CHARLOTTESVILLE — Superior talent and depth virtually assured a Virginia scoring binge or three Tuesday night against Hampton. What the Pirates could not afford was to extend those benders with their own mistakes.
Cue the midpoint of the opening half. Hampton had scored six consecutive points to tie the game, was shooting 50 percent from the field and, thanks to point guard Deron Powers' quickness and Emmanuel Okoroba's strength, was attacking the Cavaliers' interior.
But with a suddenness and ruthlessness befitting a team with national aspirations, Virginia promptly buried the Pirates with efficient offense and dominant defense.
The final count at John Paul Jones Arena was 69-40 and could have been far worse.
"I don't want to take any credit away from Virginia," Hampton coach Buck Joyner said. "They're a heck of a defensive team. … But I thought that we lost our legs. I saw travel hit us. … I thought we gave everything we had for that first 12 minutes, and then it looked like we bottomed out."
Tuesday was the Pirates' third road game in a week — the others were at Quinnipiac (Conn.) and Missouri State — and they fueled the Cavaliers' run with rushed shots and repeated turnovers.
Hampton (2-4) arrived shooting 42.8 percent, poor accuracy that figured to dip further against the Cavaliers' physical man-to-man. But when Powers assisted on Dionte Adams' baseline jumper with 9:56 remaining in the first half, the score was tied at 16, and the Pirates had made 8-of-16 shots.
Over the next 17-plus minutes, they made one meager field goal during a 34-3 run that gave Virginia a 50-19 lead. They trailed by as many as 36 points and shot a season-low 32.7 percent.
"Early the quickness that Powers showed beating us off ball screens … we were a step behind, we were stretched and they got right to the rim, and that concerned me," Virginia coach Tony Bennett said. "Then I thought we adjusted."
Bennett helped the Cavaliers adjust by switching 6-foot-6 Justin Anderson onto the 5-11 Powers. Anderson's length bothered not only Powers' shooting — he missed his final nine attempts after making his first three — but also his ballhanding.
"They made a great switch," Joyner said.
"He's what we call a roadblock," Bennett said of Anderson. "When he gets low and wide and he's engaged, he's hard to get around, and I thought that certainly helped us."
Virginia (5-1) scored 23 consecutive points during one stretch of the first half and made 8-of-12 attempts from beyond the 3-point arc. Small sample size granted, but the Cavaliers entered the game next-to-last in the ACC in 3-point shooting, making 28.8 percent, well off last season's 38.5.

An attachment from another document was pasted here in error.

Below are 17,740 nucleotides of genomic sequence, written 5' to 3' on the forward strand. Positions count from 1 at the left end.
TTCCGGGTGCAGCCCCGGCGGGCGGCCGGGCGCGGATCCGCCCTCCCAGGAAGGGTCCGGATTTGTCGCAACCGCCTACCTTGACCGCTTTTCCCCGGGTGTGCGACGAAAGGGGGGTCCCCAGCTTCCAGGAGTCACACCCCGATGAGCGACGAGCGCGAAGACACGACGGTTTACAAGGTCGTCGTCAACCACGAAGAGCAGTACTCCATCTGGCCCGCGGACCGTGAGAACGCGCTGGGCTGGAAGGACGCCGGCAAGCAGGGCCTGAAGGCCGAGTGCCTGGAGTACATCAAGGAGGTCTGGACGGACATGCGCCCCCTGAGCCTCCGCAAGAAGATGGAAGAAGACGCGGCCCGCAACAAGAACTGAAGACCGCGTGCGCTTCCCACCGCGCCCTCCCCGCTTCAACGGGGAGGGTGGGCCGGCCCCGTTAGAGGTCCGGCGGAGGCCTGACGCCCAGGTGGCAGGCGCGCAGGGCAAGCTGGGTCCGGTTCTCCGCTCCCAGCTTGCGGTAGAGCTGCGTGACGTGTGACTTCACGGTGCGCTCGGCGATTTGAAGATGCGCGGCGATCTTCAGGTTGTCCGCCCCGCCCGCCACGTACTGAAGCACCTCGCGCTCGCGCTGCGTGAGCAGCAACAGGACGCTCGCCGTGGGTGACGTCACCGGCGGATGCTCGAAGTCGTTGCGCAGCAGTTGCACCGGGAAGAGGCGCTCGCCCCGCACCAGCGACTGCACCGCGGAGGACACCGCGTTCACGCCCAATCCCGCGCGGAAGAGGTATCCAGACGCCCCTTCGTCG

Most encouraging to Bennett: All-ACC wing Joe Harris continued to emerge from an early-season funk by making all four of his 3-pointers and scoring a game-high 20 points.
"He had great rhythm and was letting it fly," Bennett said. "It seems like he's getting his timing back."
Most encouraging to Joyner: Reserve forward Dwight Meikle was fearless inside, contributing 12 points, six blocked shots, four rebounds and two steals in 27 minutes.
Virginia is 21-0 all-time versus Mid-Eastern Athletic Conference opponents and 7-0 against Hampton, but Bennett and the Cavaliers were under no illusions that a half-baked effort would suffice.
They know that the MEAC's North Carolina Central won at North Carolina State earlier this month. They recall two years ago, when 15th-seeded Norfolk State upended second-seeded Missouri in the NCAA tournament.
"Once we settled in," Bennett said, "I thought we were better."
Tuesday's game was part of the Corpus Christi Challenge, and both teams head to Texas for games Friday and Saturday. Virginia next plays Southern Methodist, while Hampton challenges Liberty.
Since encouraging victories over William and Mary and St. Peter's to open the season, Hampton has dropped consecutive games to Delaware, Quinnipiac, Missouri State and Virginia.
"When we fly out tomorrow morning, we're going to rest for two days," Joyner said.
And stress the positives from Tuesday.
"Deron Powers and Emmanuel Okoroba started off, they were pretty much unstoppable," Joyner said. "It looked like if they could keep going that way, we could make a game of this tonight."
Hampton's challenge is to find the depth and stamina to sustain that quality of play.